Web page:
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Inhibition of Angiotensin Converting Enzyme Impairs Anti-staphylococcal Immune Function in a Preclinical Model of Implant Infection.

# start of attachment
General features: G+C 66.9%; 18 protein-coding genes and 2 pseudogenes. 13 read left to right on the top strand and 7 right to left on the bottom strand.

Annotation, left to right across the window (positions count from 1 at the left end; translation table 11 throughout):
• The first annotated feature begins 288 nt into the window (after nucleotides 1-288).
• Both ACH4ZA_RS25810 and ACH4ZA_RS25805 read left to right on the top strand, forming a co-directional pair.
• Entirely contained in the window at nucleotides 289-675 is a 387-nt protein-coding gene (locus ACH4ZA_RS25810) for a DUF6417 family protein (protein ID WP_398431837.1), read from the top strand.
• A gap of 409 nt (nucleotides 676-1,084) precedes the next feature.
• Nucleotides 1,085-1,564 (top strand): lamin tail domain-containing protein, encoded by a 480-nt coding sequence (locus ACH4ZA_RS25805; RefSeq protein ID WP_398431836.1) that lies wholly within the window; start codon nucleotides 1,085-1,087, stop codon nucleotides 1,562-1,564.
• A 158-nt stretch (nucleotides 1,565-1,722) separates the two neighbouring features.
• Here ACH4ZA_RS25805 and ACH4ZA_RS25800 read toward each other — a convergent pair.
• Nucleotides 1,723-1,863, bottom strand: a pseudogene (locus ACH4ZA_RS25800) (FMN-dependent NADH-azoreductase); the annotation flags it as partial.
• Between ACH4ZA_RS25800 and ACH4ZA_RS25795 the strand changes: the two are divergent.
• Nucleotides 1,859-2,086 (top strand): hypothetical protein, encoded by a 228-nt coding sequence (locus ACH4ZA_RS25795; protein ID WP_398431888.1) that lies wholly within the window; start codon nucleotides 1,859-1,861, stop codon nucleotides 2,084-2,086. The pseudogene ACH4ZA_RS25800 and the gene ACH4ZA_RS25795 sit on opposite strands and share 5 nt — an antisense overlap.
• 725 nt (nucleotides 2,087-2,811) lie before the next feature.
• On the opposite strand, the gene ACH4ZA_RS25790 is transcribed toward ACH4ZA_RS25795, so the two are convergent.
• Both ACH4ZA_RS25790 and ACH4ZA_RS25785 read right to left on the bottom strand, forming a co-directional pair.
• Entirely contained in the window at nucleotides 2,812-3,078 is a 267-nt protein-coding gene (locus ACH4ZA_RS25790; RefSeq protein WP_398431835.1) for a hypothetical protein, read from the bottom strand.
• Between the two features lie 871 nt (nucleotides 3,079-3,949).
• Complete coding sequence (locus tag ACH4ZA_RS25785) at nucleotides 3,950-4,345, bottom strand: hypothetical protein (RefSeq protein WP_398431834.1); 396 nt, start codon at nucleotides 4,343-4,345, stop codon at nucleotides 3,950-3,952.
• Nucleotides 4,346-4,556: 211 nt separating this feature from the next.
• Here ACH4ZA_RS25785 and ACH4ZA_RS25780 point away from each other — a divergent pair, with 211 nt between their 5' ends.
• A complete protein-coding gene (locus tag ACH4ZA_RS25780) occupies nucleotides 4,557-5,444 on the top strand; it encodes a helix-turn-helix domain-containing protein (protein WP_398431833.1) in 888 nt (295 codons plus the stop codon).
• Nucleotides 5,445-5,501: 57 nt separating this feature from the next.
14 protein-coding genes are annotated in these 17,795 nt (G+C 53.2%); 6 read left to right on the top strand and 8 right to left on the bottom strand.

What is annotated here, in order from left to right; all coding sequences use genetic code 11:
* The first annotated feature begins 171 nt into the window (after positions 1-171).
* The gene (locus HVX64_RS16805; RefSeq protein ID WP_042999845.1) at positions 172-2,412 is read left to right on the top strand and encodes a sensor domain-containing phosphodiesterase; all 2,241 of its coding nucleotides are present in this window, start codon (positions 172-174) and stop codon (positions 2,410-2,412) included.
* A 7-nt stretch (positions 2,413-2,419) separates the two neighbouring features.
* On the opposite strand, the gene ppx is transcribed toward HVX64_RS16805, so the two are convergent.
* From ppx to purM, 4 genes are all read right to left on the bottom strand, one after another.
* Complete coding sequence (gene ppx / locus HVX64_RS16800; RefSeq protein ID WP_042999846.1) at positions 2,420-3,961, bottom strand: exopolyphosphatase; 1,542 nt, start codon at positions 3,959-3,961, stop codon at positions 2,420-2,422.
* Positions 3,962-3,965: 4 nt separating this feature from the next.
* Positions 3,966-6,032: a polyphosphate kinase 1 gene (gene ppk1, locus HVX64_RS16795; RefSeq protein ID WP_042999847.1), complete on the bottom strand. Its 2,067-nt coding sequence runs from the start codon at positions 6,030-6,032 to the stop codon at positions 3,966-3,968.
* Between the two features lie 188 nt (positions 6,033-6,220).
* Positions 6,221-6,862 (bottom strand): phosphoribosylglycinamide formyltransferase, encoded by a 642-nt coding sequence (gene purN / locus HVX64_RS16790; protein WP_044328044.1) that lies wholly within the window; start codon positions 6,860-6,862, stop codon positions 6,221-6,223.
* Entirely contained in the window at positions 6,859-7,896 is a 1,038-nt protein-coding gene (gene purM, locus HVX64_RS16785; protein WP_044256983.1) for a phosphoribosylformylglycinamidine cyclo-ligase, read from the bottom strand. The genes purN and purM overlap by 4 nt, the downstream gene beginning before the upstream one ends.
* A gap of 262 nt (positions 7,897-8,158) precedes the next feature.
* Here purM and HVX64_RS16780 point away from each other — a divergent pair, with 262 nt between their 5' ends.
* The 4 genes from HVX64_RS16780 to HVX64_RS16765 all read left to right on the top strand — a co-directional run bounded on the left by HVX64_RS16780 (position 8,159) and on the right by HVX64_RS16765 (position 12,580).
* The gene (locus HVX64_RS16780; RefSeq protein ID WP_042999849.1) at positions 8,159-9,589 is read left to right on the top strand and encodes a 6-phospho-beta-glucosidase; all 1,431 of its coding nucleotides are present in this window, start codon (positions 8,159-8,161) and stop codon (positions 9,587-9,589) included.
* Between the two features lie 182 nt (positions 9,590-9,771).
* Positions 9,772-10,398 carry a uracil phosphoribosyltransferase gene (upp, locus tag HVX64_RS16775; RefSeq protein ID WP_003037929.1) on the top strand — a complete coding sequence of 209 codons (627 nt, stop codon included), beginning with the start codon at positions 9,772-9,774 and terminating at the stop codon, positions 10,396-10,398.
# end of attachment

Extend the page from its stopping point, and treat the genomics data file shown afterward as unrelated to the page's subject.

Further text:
Background: Evidence suggests the renin-angiotensin system (RAS) plays key immunomodulatory roles. In particular, angiotensin-converting enzyme (ACE) has been shown to play a role in antimicrobial host defense. ACE inhibitors (ACEi) and angiotensin receptor blockers (ARB) are some of the most commonly prescribed medications, especially in patients undergoing invasive surgery. Thus, the current study assessed the immunomodulatory effect of RAS-modulation in a preclinical model of implant infection. Methods: In vitro antimicrobial effects of ACEi and ARBs were first assessed. C57BL/6J mice subsequently received either an ACEi (lisinopril; 16 mg/kg/day), an ARB (losartan; 30 mg/kg/day), or no treatment. Conditioned mice blood was then utilized to quantify respiratory burst function as well as Staphylococcus aureus Xen36 burden ex vivo in each treatment group. S. aureus infectious burden for each treatment group was then assessed in vivo using a validated mouse model of implant infection. Real-time quantitation of infectious burden via bioluminescent imaging over the course of 28 days post-procedure was assessed. Host response via monocyte and neutrophil infiltration within paraspinal and spleen tissue was quantified by immunohistochemistry for F4/80 and myeloperoxidase, respectively. Results: Blood from mice treated with an ACEi demonstrated a decreased ability to eradicate bacteria when mixed with Xen36 as significantly higher levels of colony forming units (CFU) and biofilm formation was appreciated ex vivo (p < 0.05). Mice treated with an ACEi showed a higher infection burden in vivo at all times (p < 0.05) and significantly higher CFUs of bacteria on both implant and paraspinal tissue at the time of sacrifice (p < 0.05 for each comparison). There was also significantly decreased infiltration and respiratory burst function of immune effector cells in the ACEi group (p < 0.05). Conclusion: ACEi, but not ARB, treatment resulted in increased S. aureus burden and impaired immune response in a preclinical model of implant infection. These results suggest that perioperative ACEi use may represent a previously unappreciated risk factor for surgical site infection. Given the relative interchangeability of ACEi and ARB from a cardiovascular standpoint, this risk factor may be modifiable.

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